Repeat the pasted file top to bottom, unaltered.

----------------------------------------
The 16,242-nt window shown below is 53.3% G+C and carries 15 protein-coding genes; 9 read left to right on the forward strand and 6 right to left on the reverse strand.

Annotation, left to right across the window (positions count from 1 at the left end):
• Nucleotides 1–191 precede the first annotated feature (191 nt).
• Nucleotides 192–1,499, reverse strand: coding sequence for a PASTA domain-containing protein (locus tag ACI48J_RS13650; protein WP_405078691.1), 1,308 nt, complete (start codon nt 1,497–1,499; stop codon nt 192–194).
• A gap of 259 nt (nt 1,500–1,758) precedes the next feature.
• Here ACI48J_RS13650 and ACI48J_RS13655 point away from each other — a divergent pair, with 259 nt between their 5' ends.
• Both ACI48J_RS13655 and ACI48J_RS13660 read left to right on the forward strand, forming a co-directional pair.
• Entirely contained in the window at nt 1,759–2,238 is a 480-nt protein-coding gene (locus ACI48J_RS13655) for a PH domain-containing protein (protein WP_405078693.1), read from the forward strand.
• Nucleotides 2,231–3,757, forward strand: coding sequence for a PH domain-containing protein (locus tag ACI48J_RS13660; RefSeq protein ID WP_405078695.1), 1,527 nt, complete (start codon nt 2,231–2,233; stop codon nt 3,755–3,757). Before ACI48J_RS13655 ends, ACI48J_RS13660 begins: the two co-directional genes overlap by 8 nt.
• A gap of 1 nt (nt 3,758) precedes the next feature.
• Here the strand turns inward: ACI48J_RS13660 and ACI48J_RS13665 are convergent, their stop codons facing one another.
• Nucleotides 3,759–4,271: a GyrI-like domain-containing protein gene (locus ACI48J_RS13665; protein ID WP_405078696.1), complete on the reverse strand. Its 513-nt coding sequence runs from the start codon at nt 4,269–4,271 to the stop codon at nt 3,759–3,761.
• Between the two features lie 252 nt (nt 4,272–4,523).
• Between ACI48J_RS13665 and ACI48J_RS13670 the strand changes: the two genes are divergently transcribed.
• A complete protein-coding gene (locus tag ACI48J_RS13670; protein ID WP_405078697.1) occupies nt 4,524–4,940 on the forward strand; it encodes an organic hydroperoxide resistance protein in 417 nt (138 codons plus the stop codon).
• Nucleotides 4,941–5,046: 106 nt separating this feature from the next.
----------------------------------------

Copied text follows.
The 16,242-nt window shown below is 53.3% G+C and carries 15 protein-coding genes; 9 read left to right on the forward strand and 6 right to left on the reverse strand.

Annotation, left to right across the window (positions count from 1 at the left end):
• Nucleotides 1–191 precede the first annotated feature (191 nt).
• Nucleotides 192–1,499, reverse strand: coding sequence for a PASTA domain-containing protein (locus tag ACI48J_RS13650; protein WP_405078691.1), 1,308 nt, complete (start codon nt 1,497–1,499; stop codon nt 192–194).
• A gap of 259 nt (nt 1,500–1,758) precedes the next feature.
• Here ACI48J_RS13650 and ACI48J_RS13655 point away from each other — a divergent pair, with 259 nt between their 5' ends.
• Both ACI48J_RS13655 and ACI48J_RS13660 read left to right on the forward strand, forming a co-directional pair.
• Entirely contained in the window at nt 1,759–2,238 is a 480-nt protein-coding gene (locus ACI48J_RS13655) for a PH domain-containing protein (protein WP_405078693.1), read from the forward strand.
• Nucleotides 2,231–3,757, forward strand: coding sequence for a PH domain-containing protein (locus tag ACI48J_RS13660; RefSeq protein ID WP_405078695.1), 1,527 nt, complete (start codon nt 2,231–2,233; stop codon nt 3,755–3,757). Before ACI48J_RS13655 ends, ACI48J_RS13660 begins: the two co-directional genes overlap by 8 nt.
• A gap of 1 nt (nt 3,758) precedes the next feature.
• Here the strand turns inward: ACI48J_RS13660 and ACI48J_RS13665 are convergent, their stop codons facing one another.
• Nucleotides 3,759–4,271: a GyrI-like domain-containing protein gene (locus ACI48J_RS13665; protein ID WP_405078696.1), complete on the reverse strand. Its 513-nt coding sequence runs from the start codon at nt 4,269–4,271 to the stop codon at nt 3,759–3,761.
• Between the two features lie 252 nt (nt 4,272–4,523).
• Between ACI48J_RS13665 and ACI48J_RS13670 the strand changes: the two genes are divergently transcribed.
• A complete protein-coding gene (locus tag ACI48J_RS13670; protein ID WP_405078697.1) occupies nt 4,524–4,940 on the forward strand; it encodes an organic hydroperoxide resistance protein in 417 nt (138 codons plus the stop codon).
• Nucleotides 4,941–5,046: 106 nt separating this feature from the next.